Explaining higher deductibles on home insurance

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  • As percentage-based home insurance deductibles become more common in the industry, it is important to have a plan for explaining the new system to customers.

    In the past, home insurance deductibles have been measured in dollar amounts. A $500 deductible might have been considered standard only a few years ago. However, in the wake of Superstorm Sandy, percentage deductibles are becoming considerably more common in the industry, according to Reuters. On a home valued at $400,000, a deductible of 1 percent of the insured value comes to $4,000. This presents a unique challenge to agents, who may face a backlash from customers who are unhappy with the higher figures.

    State Farm agent Jen Dunn told the news source that many clients offer resistance at first. Once she explains that a higher deductible comes with a lower monthly premium, however, many are won over. Below are a few key points for insurance agents to go over with their clients.

    • Lower premiums – As every insurance agent knows, higher deductibles mean lower premiums. This can be a good thing for homeowners who don’t frequently make claims, as the savings over time may more than make up for any higher payments on coverage.
    • How it works – It is essential to explain to clients how the new deductible policy works. On the example home above with a $4,000 deductible, the homeowner would have to cover the first $4,000 of any claimed damages. If the damages come to $10,000, the homeowner pays $4,000 and the insurance company pays $6,000.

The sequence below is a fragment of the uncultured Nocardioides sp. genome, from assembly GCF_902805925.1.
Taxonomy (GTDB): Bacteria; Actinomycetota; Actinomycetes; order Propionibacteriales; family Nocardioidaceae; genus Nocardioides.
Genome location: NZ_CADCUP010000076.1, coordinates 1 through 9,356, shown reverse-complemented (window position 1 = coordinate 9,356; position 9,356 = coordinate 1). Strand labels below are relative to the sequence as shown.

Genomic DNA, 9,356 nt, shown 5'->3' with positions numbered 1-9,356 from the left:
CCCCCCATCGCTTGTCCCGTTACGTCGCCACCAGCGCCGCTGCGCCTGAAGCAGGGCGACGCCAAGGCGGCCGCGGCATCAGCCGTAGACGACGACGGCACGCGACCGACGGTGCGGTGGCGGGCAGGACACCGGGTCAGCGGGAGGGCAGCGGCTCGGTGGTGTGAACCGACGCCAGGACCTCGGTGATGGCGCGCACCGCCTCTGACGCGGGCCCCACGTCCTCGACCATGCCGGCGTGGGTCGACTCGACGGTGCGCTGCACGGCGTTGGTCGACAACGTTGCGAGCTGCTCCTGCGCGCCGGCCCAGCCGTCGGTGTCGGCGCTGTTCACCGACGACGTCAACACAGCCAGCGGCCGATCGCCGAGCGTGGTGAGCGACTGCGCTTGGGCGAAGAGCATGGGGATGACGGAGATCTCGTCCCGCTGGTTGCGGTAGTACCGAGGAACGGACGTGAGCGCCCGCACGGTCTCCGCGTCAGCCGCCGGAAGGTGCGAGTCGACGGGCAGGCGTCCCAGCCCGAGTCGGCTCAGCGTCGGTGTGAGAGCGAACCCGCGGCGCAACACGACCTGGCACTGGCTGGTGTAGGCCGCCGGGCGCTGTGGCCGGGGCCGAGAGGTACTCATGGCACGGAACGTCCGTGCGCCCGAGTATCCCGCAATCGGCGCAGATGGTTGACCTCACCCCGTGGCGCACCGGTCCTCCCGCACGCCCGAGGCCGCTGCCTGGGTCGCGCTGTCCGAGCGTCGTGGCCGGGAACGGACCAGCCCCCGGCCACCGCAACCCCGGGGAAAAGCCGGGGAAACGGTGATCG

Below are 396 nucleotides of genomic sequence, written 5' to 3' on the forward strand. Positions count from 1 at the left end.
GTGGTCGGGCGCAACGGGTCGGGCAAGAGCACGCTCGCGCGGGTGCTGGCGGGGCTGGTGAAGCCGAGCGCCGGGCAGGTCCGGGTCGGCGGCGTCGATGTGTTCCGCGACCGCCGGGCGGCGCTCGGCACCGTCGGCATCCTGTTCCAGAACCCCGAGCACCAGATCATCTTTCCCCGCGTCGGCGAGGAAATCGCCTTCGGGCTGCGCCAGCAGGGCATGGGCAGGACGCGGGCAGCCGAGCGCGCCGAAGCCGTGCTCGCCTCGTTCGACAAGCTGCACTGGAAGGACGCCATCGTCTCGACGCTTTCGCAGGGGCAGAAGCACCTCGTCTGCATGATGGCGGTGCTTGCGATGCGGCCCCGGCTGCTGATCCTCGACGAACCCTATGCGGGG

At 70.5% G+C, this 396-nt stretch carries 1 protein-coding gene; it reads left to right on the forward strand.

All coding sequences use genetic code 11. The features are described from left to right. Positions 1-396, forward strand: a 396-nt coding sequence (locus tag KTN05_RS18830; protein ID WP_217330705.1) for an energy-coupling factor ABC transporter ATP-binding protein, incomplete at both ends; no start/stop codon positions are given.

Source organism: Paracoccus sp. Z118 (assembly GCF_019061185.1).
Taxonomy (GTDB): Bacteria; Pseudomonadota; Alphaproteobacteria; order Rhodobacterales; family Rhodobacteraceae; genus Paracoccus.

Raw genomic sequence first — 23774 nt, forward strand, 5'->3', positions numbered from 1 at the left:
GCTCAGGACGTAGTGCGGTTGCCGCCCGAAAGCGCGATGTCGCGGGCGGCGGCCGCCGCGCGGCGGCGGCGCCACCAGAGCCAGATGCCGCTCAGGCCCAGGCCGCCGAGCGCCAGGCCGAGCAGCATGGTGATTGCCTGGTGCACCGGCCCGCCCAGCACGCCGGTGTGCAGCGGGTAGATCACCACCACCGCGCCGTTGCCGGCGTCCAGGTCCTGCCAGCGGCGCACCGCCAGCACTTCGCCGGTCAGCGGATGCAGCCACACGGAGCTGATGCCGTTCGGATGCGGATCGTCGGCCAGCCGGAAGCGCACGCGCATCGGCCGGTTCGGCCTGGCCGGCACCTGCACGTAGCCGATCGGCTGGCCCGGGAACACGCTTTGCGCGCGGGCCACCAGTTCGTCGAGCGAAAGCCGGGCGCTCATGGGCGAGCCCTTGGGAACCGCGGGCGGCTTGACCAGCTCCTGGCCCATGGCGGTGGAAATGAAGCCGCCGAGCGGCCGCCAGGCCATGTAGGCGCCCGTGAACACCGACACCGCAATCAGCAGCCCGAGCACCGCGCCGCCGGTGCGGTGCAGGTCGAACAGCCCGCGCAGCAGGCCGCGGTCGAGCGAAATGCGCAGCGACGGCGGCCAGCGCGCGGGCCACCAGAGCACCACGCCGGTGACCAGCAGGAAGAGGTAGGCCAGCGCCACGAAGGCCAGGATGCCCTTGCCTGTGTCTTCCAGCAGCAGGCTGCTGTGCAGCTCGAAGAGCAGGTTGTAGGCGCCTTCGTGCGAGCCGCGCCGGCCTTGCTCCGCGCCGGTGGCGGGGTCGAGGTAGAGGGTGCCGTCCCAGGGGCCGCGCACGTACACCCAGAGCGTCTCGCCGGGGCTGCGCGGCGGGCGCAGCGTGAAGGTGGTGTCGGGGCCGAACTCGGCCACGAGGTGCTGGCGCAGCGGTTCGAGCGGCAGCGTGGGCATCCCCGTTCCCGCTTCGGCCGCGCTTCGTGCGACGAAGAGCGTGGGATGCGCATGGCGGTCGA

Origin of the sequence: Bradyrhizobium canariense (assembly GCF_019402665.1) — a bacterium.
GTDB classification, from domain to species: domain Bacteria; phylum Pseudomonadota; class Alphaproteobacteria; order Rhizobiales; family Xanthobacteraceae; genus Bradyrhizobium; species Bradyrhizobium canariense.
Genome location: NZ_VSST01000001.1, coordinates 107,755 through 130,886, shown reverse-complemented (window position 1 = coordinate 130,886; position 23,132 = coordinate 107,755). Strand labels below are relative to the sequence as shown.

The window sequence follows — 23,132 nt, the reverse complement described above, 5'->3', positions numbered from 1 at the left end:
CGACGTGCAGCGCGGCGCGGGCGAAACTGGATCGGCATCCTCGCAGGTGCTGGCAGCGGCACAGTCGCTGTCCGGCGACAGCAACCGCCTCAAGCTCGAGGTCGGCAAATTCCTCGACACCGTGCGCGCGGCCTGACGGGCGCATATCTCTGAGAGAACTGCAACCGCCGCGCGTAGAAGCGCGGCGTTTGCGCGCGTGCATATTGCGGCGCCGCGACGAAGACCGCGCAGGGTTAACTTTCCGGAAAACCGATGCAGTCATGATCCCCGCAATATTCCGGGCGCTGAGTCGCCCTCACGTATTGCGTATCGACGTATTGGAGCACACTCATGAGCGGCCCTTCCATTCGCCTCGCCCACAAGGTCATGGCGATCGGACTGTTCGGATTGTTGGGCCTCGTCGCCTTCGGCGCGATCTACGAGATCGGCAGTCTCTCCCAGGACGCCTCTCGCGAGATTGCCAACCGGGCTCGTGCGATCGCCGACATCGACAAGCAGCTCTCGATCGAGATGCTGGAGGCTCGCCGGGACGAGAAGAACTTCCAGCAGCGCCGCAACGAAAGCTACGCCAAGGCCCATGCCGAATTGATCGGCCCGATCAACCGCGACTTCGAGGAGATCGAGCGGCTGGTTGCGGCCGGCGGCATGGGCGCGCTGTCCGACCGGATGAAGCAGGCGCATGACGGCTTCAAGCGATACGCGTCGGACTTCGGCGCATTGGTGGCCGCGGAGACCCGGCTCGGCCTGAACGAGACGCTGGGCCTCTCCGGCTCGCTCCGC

• Fewer claims – While homeowners may not be thrilled with the prospect of having to pay for more repairs out-of-pocket because of the new deductible policy, it is worth explaining that this may be desirable anyway. Monthly rates increase when a homeowner makes a claim, meaning that making fewer claims results in lower premiums.
    • Know the dollar amount – In the interest of maintaining a solid relationship with their clients, insurance agents should stress that they should know the dollar amount of their deductible. This includes the fact that the dollar amount will change as the home increases in value.

    Many customers that are switched to a percentage deductible may feel frustrated with the new policy. Those insurance agents who spend the time to keep their clients informed about such changes stand the best chance of retaining clients and building solid, long-term relationships.

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